Deakin University offers admission to postgraduate courses through a number of Admission categories. To be eligible for admission to this program, applicants must meet the course requirements.
All applicants must meet the minimum English language requirements.
Please note that meeting the minimum admission requirements does not guarantee selection, which is based on merit, likelihood of success and availability of places in the course.
For more information on the Admission Criteria and Selection (Higher Education Courses) Policy visit the Deakin Policy Library
The minimum entry requirement to this course is completion of a three year Bachelor degree or Postgraduate degree in a related discipline from an approved university or other educational institution OR completion of Bachelor Degree in any discipline PLUS two years of relevant work experience.
Recognition of prior learning
If you have completed previous studies which you believe may reduce the number of units you have to complete at Deakin, indicate in the appropriate section on your application that you wish to be considered for Recognition of Prior Learning. You will need to provide a certified copy of your previous course details so your credit can be determined. If you are eligible, your offer letter will then contain information about your Recognition of Prior Learning.
Your Recognition of Prior Learning is formally approved prior to your enrolment at Deakin during the Enrolment and Orientation Program. You must bring original documents relating to your previous study so that this approval can occur.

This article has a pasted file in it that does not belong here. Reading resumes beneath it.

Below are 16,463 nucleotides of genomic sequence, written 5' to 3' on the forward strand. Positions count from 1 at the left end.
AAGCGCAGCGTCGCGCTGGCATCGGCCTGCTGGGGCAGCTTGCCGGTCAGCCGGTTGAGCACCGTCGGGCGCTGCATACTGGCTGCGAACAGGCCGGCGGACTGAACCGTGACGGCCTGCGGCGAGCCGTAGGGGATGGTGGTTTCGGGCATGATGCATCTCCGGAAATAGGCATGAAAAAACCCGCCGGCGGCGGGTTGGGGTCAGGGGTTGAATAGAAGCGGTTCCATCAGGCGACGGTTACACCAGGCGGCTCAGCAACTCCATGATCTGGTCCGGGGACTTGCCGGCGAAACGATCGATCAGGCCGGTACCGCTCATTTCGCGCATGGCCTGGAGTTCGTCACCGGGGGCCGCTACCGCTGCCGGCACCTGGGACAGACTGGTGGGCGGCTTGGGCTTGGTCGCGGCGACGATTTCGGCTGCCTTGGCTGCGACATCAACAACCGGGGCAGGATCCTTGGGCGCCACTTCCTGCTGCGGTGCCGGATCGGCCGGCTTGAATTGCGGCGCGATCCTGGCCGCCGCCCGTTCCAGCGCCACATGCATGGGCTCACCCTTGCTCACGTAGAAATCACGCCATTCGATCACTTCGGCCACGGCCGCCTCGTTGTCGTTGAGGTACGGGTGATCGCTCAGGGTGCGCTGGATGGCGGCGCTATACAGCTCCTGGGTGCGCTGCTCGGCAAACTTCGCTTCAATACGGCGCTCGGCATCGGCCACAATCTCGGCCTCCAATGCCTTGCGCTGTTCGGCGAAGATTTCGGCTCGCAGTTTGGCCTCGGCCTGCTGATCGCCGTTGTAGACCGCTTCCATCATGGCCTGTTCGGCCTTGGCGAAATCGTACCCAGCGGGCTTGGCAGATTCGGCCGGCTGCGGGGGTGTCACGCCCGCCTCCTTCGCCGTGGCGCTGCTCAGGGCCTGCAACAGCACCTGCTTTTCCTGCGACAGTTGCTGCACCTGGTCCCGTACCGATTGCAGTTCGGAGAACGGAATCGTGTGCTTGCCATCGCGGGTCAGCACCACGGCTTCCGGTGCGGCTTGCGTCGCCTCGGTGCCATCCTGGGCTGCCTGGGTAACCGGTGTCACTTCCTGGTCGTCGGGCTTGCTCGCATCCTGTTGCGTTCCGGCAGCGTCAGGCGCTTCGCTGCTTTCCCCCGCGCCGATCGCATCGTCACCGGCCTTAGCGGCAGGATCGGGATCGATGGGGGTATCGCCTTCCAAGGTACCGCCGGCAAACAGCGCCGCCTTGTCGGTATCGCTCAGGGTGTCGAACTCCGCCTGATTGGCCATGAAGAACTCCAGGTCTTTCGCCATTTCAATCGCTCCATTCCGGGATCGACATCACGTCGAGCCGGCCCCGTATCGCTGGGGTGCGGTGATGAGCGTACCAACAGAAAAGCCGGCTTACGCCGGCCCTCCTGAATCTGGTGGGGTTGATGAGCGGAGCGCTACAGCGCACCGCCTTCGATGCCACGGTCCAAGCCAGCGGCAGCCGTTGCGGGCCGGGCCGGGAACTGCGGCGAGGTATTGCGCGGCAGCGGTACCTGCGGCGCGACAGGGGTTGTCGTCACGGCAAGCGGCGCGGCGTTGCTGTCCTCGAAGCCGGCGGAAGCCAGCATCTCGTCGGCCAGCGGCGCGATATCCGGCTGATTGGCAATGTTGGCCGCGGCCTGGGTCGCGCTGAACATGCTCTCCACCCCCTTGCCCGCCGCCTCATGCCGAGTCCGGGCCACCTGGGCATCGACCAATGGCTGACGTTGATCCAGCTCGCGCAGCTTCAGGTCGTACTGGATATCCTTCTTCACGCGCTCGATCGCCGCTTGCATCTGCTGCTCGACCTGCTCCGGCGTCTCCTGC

You can also refer to the Recognition of Prior Learning System which outlines the credit that may be granted towards a Deakin University degree.
Fees and scholarships
Learn more about fees and your options for paying.
The tuition fees you pay are calculated depending on the course you choose.
The ‘Estimated tuition fee’ is provided as a guide only based on a typical enrolment of students completing the first year of this course. The cost will vary depending on the units you choose, your study load, the length of your course and any approved Recognition of Prior Learning you have.
Each unit you enrol in has a credit point value. The ‘Estimated tuition fee’ is calculated by adding together 8 credit points of a typical combination of units for that course. Eight credit points is used as it represents a typical full-time enrolment load for a year.
You can find the credit point value of each unit under the Unit Description by searching for the unit in the Handbook.
Learn more about fees and available payment options.